- Respond to emergencies deriving from the Syrian/Iraqi crisis
- Provide rehabilitation services
- Support Organizations for People with Disabilities
- Clear landmines
- Facilitate risk education
Emergency Response: Syrian/Iraqi Crisis
In partnership with the Danish Refugee Council, this project aims to improve access to camp facilitates and the inclusion of people with disabilities in humanitarian relief efforts.
Our team works to effectively:
- Identify needs
- Assess and refer the most vulnerable refugees
- Create income-generating opportunities
- Raise awareness
- Ensure facilities are physically accessible
Humanity & inclusion also works to provide services to internally displaced persons in Iraq, including rehabilitation, and education sessions on the risks posed by unexploded remnants of war.
Fixed and mobile disability teams provide injured and disabled refugees and displaced people with physical therapy, mobility devices, orthoses and prostheses, and psychosocial support.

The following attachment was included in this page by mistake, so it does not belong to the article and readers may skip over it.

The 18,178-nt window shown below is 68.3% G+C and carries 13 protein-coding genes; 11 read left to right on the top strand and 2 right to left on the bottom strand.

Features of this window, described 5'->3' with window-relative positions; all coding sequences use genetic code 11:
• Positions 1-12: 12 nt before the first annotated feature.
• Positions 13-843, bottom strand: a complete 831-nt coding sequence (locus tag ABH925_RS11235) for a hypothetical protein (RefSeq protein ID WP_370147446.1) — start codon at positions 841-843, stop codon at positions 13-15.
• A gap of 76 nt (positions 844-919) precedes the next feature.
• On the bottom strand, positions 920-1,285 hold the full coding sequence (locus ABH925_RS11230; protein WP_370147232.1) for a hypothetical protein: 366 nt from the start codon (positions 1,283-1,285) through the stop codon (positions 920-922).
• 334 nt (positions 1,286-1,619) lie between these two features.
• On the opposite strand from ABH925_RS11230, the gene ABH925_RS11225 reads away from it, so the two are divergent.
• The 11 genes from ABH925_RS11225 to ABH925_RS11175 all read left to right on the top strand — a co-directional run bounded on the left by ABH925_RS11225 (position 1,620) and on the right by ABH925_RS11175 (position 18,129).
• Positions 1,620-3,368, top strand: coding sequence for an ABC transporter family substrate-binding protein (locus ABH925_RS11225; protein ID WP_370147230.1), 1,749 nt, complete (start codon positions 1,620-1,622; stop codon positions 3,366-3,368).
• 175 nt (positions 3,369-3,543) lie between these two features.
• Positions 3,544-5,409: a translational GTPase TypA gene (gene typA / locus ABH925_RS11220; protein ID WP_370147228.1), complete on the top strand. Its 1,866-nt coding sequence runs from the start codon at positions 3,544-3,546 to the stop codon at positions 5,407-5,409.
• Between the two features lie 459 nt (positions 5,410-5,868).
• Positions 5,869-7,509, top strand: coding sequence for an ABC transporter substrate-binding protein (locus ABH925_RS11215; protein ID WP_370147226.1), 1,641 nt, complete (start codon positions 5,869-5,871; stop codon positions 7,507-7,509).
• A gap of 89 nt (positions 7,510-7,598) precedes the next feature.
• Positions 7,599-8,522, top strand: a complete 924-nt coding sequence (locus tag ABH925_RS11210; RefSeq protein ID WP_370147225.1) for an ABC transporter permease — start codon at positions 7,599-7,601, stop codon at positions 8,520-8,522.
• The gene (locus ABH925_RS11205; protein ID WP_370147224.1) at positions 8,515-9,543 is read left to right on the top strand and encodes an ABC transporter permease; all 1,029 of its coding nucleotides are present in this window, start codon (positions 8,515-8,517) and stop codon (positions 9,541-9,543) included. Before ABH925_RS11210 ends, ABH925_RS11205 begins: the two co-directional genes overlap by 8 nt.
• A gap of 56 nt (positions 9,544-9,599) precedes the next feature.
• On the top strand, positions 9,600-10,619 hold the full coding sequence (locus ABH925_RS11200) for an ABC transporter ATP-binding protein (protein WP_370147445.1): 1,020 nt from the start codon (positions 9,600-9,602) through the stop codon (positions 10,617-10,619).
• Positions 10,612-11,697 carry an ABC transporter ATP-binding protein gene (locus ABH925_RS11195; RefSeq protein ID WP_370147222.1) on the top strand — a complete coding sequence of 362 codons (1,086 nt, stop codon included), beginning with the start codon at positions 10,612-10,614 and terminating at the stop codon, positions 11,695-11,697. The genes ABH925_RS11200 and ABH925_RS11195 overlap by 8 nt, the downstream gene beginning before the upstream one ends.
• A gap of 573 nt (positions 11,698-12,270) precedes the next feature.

Support to Organizations for People with Disabilities
Humanity & Inclusion facilitates collaboration between Syrian and Iraqi DPOs and activists in order to ensure all parties are able to play a role in an inclusive democratic transition to the greatest extent possible.
This project includes professional training and other capacity building activities, as well as micro-financing opportunities.
In Iraq, explosive remnants of war pollute the land. Our teams have intervened to make contaminated ground safe to help displaced people return to their villages.
Risk education teams visit displaced people in camps and urban areas to educate them about the dangers posed by explosive remnants of war.
In Bangladesh, Humanity & Inclusion continues to run programs under the operating name "Handicap International."
Humanity & Inclusion in Bangladesh
Humanity & Inclusion has been working in Bangladesh since 1997 to promote inclusion of people with disabilities. Since 2017, Humanity & Inclusion has provided support to more than 30,000 Rohingya refugees who have fled Myanmar.